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Schizophrenia Awareness Week - Part Three

There isn’t a single test to diagnose schizophrenia, for a diagnosis to be made a doctor will ask a series of questions to determine medical history, mental health and any environmental factors that could be involved. Once that is complete, they may do a physical exam as well. The diagnosis itself will be confirmed by a psychiatrist, and symptoms will have been present for up to 6 months.

The questions that the doctor asks are all fairly general questions so don’t be concerned if they come up in other contexts.

Sometimes a diagnosis of psychosis may be given instead. This is a similar illness but usually means the symptoms are less severe or have been present for a short period of time. Many people with this diagnosis recover completely while others may develop schizophrenia later in life. (

We have found a few myths and facts around schizophrenia that are interesting as well:

MYTH: People with schizophrenia are always dangerous

TRUTH: While some people live with the risk of dangerous behaviour such as suicide or violence this only applies to approximately between 10% and 23% of people when they are unwell.

MYTH: Schizophrenia is very rare

TRUTH: While 1 in 100 Australians are diagnosed with schizophrenia, the World Health Organisation reports that there are around 20 million people worldwide who are affected by it. (Healthdirect 2018, WHO 2019)

MYTH: Schizophrenia is a split personality

TRUTH: This is not the case. Although the term schizophrenia literally means a split mind and was coined by Dr Eugen Bleuler, a Swiss psychiatrist, the condition does not really manifest itself in that way. It would be more accurate to regard the condition as one in which the mind becomes confused and disordered.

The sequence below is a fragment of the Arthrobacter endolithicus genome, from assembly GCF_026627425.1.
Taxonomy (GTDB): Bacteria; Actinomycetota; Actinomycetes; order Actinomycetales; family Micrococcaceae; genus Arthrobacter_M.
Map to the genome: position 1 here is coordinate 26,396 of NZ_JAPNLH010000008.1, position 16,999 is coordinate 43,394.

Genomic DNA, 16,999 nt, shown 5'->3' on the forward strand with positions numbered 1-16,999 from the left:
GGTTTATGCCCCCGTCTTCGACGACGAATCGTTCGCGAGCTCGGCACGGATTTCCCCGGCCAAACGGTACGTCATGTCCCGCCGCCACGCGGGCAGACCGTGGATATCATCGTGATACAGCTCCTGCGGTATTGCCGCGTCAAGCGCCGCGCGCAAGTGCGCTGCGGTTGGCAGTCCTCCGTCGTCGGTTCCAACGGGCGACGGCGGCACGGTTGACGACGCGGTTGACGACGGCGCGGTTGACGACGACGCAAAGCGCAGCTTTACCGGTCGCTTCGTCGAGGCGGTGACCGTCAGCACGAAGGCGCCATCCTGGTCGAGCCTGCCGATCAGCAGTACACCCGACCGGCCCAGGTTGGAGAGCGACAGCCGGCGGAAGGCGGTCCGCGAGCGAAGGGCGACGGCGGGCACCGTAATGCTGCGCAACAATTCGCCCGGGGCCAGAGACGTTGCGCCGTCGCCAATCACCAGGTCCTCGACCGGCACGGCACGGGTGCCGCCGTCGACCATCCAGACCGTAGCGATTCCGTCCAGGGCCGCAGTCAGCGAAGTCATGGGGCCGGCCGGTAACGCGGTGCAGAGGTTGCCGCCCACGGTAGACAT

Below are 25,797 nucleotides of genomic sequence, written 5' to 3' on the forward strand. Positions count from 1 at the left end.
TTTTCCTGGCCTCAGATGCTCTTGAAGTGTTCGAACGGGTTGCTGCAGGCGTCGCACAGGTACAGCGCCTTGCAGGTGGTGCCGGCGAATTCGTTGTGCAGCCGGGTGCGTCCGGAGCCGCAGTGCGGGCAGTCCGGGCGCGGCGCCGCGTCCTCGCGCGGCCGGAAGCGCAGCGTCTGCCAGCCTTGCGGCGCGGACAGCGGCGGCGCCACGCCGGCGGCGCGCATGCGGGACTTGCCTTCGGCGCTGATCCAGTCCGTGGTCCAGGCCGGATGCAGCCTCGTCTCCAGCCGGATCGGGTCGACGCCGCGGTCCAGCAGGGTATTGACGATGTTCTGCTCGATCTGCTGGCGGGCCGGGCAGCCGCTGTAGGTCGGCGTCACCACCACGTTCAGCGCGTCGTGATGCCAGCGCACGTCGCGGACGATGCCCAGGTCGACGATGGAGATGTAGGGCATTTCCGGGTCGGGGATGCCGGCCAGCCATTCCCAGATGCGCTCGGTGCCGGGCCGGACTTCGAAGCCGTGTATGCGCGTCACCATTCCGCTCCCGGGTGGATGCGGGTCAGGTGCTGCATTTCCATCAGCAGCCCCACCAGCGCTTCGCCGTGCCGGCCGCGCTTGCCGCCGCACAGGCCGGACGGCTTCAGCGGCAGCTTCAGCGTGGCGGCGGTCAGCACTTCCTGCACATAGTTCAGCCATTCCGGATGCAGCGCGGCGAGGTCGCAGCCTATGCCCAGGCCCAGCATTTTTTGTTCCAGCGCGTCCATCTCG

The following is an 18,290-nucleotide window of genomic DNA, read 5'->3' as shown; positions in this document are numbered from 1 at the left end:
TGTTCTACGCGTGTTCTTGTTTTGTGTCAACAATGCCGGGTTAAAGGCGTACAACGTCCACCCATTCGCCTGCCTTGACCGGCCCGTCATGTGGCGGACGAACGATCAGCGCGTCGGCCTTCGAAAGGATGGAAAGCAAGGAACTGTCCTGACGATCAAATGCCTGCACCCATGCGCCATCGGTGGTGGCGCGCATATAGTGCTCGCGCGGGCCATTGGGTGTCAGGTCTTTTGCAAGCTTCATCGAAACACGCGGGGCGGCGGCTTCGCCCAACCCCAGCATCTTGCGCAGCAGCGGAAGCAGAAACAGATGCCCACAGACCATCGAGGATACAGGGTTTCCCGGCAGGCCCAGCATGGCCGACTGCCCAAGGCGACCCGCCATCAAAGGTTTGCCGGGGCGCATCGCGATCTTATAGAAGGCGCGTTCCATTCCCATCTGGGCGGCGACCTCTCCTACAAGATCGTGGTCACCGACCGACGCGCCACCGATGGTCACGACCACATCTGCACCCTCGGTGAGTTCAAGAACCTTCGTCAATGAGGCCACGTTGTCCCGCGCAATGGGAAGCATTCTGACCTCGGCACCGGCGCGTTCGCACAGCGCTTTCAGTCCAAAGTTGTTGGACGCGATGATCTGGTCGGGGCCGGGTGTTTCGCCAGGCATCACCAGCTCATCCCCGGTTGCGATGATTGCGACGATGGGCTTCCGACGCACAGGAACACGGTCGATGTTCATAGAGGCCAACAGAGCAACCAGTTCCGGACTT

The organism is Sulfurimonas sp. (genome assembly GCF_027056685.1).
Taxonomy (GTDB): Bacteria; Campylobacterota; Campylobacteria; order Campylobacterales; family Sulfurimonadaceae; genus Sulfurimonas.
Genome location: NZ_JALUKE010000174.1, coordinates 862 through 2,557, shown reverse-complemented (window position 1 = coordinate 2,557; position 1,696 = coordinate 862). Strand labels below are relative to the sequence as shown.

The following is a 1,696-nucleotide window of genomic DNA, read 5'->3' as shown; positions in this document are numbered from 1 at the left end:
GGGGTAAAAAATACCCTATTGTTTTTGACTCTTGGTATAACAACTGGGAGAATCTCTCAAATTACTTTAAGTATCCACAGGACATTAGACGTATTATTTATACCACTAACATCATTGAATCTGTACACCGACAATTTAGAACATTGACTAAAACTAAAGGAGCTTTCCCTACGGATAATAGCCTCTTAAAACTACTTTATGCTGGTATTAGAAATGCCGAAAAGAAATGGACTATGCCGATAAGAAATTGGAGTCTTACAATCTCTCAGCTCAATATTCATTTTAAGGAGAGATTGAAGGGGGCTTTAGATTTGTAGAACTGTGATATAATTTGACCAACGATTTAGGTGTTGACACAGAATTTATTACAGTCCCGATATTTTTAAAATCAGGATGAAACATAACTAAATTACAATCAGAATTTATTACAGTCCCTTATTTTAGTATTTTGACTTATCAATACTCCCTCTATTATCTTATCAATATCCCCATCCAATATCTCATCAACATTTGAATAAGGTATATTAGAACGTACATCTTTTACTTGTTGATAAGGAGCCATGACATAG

Schizophrenia Awareness Week – App of the Day!

The app today is called 3D Brain. This is a free app with the option to pay for an upgrade, but you will get all the below information with the free version.

This is an interactive learning app that allows us to move the brain around and find out about the different sections of our brain and how they work.

Sections can be selected and, using the menu on the right-hand side of the screen we are given information like an overview of how it works, case studies, associated functions, and event associated cognitive disorders. You can find out about substructures and there are links to research articles that have been done as well.

It’s a very cool one to download and have a play with.

Do you need emergency help?

NT Mental Health Line

Ph: 1800 682 288


Ph: 13 11 14

Emergency Services

Ph: 000

Kids Helpline

Ph: 1800 55 1800

Suicide Call Back Service

Ph: 1300 659 467


Ph: 1800 650 890